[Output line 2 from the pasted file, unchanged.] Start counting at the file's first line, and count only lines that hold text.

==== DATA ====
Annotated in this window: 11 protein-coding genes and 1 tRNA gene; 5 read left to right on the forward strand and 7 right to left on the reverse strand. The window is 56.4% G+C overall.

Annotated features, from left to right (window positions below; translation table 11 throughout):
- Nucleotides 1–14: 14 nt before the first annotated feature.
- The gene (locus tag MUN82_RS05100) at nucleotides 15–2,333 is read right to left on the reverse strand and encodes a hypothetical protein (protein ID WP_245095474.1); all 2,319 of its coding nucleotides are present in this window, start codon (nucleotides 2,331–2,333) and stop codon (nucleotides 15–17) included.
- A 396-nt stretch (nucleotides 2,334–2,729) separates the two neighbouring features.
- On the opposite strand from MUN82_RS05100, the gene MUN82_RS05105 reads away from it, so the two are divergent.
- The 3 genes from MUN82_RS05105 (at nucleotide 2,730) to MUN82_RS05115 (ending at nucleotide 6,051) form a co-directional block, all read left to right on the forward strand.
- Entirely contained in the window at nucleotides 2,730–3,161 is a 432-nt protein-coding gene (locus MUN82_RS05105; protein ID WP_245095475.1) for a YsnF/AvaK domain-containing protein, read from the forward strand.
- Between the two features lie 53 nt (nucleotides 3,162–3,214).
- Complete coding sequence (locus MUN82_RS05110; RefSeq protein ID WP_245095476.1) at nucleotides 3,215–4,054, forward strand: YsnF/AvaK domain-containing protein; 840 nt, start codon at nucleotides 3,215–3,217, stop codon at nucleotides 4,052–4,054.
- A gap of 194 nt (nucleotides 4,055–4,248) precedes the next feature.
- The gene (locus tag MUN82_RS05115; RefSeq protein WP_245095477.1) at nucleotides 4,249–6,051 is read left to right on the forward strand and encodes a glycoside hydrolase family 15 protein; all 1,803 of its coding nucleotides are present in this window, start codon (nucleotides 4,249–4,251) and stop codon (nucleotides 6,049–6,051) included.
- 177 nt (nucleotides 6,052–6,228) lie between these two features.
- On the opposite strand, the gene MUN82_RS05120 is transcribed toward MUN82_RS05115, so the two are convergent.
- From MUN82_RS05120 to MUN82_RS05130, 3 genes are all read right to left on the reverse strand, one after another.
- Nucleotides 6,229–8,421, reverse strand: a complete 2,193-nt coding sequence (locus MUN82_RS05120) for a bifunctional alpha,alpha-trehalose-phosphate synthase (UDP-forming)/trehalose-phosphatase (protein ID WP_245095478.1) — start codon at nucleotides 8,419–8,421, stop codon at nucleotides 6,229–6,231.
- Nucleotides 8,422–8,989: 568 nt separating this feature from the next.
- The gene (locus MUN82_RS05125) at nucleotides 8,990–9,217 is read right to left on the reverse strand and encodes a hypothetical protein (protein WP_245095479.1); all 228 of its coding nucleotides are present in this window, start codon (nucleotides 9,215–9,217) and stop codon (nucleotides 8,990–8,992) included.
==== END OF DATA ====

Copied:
Annotated features, from left to right (window positions below; translation table 11 throughout):